You may want to consider creating a backup of your profile(s) in AutoCAD. Some add-ons may modify the profile in code (ours don’t) and you may make unintentional changes to the profile yourself.
Users (especially with dual monitors) can sometimes move dialogs to the secondary monitor and AutoCAD will remember that position. If the extra monitor is removed (or left behind by a notebook on the road) the dialog can’t be seen and the command appears to lock AutoCAD up. To confirm, if press ESC to cancel control will return to the editor. Here are a couple of ways to correct the problem.
When designing blocks, it’s always best to create the geometry centered around the origin of 0,0. Sometimes users can create a block from geometry in model space and it ends up difficult to use when inserting the block.
To correct this, issue the BEDIT command, select the misbehaving block, then use the move command to move the block elements to 0,0. You may need to use a specific base point (such as the midpoint of a feature) to 0,0.
On starting the CUI command you may receive alerts about unresolved files that can no longer be found. To clean these up, expand the ‘Partial Customization Files’ section and look along the list for items with an (Unresolved) suffix. If you can’t resolve the item, right click and choose ‘Unload’.
Sometimes viewports imported (DesignCenter, etc) don’t display the contents, etc. Issue the MVIEW command, use the ON option, and select the misbehaving viewports.
The component geometry used to create blocks should be created with a layer of 0, and other properties (especially color) set to a BYBLOCK setting. That way it will take on the properties of the layer it’s inserted onto, or the specific properties you specify in the properties dialog.
Failure to do this can mean confusion. For example if you create your block geometry on layer BLOCKGEOM, then insert them on a layer like INSERTS, you will find that layer INSERTS cannot be purged, even though there are no visible objects (when the layer BLOCKGEOM is frozen). In this case the invisible insertion point prevents the layer purging.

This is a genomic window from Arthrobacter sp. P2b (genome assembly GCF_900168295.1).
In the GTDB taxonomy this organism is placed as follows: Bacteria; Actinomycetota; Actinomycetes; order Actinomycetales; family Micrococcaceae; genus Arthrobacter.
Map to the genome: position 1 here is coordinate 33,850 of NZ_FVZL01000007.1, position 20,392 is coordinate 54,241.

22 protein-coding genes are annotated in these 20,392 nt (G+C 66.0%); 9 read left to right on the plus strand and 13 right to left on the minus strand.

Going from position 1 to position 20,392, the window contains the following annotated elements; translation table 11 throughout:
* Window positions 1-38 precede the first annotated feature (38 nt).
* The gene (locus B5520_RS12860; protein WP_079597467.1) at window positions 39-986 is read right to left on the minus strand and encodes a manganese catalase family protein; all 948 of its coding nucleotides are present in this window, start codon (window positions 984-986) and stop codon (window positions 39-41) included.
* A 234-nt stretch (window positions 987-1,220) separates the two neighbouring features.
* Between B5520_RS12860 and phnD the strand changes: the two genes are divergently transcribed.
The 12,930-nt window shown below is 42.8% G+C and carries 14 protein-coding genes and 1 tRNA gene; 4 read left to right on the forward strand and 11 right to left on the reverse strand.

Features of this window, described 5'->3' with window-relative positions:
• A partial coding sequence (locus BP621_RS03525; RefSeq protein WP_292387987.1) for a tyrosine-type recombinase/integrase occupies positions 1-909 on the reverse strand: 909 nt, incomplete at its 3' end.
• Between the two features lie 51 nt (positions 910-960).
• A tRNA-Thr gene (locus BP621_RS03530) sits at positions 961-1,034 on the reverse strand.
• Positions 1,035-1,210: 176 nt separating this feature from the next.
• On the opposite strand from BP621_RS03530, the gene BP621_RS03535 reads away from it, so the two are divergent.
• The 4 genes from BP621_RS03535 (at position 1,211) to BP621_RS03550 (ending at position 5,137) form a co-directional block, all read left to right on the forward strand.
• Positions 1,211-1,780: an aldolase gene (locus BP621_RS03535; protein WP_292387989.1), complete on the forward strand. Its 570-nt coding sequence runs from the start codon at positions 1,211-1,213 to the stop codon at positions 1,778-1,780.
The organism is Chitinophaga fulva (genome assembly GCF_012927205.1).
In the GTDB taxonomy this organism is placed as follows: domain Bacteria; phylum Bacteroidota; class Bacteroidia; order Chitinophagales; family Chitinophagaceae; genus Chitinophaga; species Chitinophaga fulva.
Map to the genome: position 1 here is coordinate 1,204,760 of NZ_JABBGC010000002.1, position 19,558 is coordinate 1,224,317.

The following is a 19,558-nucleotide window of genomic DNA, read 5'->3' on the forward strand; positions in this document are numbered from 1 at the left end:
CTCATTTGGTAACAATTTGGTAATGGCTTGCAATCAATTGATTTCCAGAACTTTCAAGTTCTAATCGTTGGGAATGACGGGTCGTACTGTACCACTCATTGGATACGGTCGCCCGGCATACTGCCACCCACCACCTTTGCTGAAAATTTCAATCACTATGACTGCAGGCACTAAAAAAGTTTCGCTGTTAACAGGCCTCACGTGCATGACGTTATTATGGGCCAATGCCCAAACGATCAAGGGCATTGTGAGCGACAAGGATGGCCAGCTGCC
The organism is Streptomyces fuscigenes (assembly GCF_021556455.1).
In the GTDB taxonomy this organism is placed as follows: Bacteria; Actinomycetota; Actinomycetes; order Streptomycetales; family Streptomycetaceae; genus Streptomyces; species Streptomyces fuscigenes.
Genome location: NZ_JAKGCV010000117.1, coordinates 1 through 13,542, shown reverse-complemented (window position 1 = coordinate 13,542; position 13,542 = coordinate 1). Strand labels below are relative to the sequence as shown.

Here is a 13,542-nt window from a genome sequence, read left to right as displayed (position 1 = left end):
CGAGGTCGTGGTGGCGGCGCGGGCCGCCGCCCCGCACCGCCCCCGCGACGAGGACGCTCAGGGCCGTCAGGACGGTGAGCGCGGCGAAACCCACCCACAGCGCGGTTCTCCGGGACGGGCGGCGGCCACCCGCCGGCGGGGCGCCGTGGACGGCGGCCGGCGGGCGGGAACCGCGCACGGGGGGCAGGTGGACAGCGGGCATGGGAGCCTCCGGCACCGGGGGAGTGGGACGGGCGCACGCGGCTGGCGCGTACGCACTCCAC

This variable is often set to off (value of 0) when it should be turned on. Newly created polylines take on the status of this variable. This can create many negative effects. For example when a dashed linetype is applied to polylines having dense vertices, the dash may not appear at all as the mask is reset on each vertex. A second example is text based linetypes, if the linetype generation is turned off the letters will usually read wrong on curve segments.
If you have existing polylines created while the PLINEGEN variable was turned off, you can use the PROPS dialog to turn the linetype generation back on.
When using the background masking of Mtext, the extents of the box often reflects the window used when creating the mtext. To resize this box to the minimum, double click the mtext object to bring up the mtext editor, then double click the <> icon in the ribbon that is just above it in the ruler bar.
If you have multiple mtext object to process, ToolPac contains a Mtext Minimum Size tool that processes a selection set.
You can use AutoCAD’s Block Editor to create copies of a block. Simply issue the BEDIT command, choose the source block, then use the Block Editors ‘Save Block As’ icon and designate the new name.
Beginning users often assume that elevated polylines must be created as 3dPolys. If the elevations of a polyline vary, that is the case. However, if the elevations of a polyline are consistent (such as a proposed contour) a standard (lightweight) polyline is best.
If you are creating them with the PLINE command you can assign the elevation with the first pick. In response to the start point enter .XY and press enter (or space), AutoCAD will let you pick the point then asks for the elevation. All remaining picks will be on that elevation.
Specify start point: .XY of *PICK LOCATION* (need Z): 1300
If polylines are already created, click on the polyline and use AutoCAD’s PROPS dialog to change the elevation.